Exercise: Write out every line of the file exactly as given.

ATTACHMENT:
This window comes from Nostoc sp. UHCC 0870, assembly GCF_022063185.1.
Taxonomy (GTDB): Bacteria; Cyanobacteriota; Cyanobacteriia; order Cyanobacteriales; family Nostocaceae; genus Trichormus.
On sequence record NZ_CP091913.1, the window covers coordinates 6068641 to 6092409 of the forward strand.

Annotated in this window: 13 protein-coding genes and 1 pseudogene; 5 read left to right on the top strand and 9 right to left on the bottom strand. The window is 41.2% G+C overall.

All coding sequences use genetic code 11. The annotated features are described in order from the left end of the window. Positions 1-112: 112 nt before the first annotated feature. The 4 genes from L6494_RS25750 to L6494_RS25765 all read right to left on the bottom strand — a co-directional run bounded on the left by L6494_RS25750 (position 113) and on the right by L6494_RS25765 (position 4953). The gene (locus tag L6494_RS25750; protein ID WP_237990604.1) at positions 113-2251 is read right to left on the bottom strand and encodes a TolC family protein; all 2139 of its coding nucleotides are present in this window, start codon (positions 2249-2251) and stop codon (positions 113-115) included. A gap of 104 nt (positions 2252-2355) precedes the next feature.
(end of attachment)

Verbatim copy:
This window comes from Nostoc sp. UHCC 0870, assembly GCF_022063185.1.
Taxonomy (GTDB): Bacteria; Cyanobacteriota; Cyanobacteriia; order Cyanobacteriales; family Nostocaceae; genus Trichormus.
On sequence record NZ_CP091913.1, the window covers coordinates 6068641 to 6092409 of the forward strand.

Annotated in this window: 13 protein-coding genes and 1 pseudogene; 5 read left to right on the top strand and 9 right to left on the bottom strand. The window is 41.2% G+C overall.

All coding sequences use genetic code 11. The annotated features are described in order from the left end of the window. Positions 1-112: 112 nt before the first annotated feature. The 4 genes from L6494_RS25750 to L6494_RS25765 all read right to left on the bottom strand — a co-directional run bounded on the left by L6494_RS25750 (position 113) and on the right by L6494_RS25765 (position 4953). The gene (locus tag L6494_RS25750; protein ID WP_237990604.1) at positions 113-2251 is read right to left on the bottom strand and encodes a TolC family protein; all 2139 of its coding nucleotides are present in this window, start codon (positions 2249-2251) and stop codon (positions 113-115) included. A gap of 104 nt (positions 2252-2355) precedes the next feature.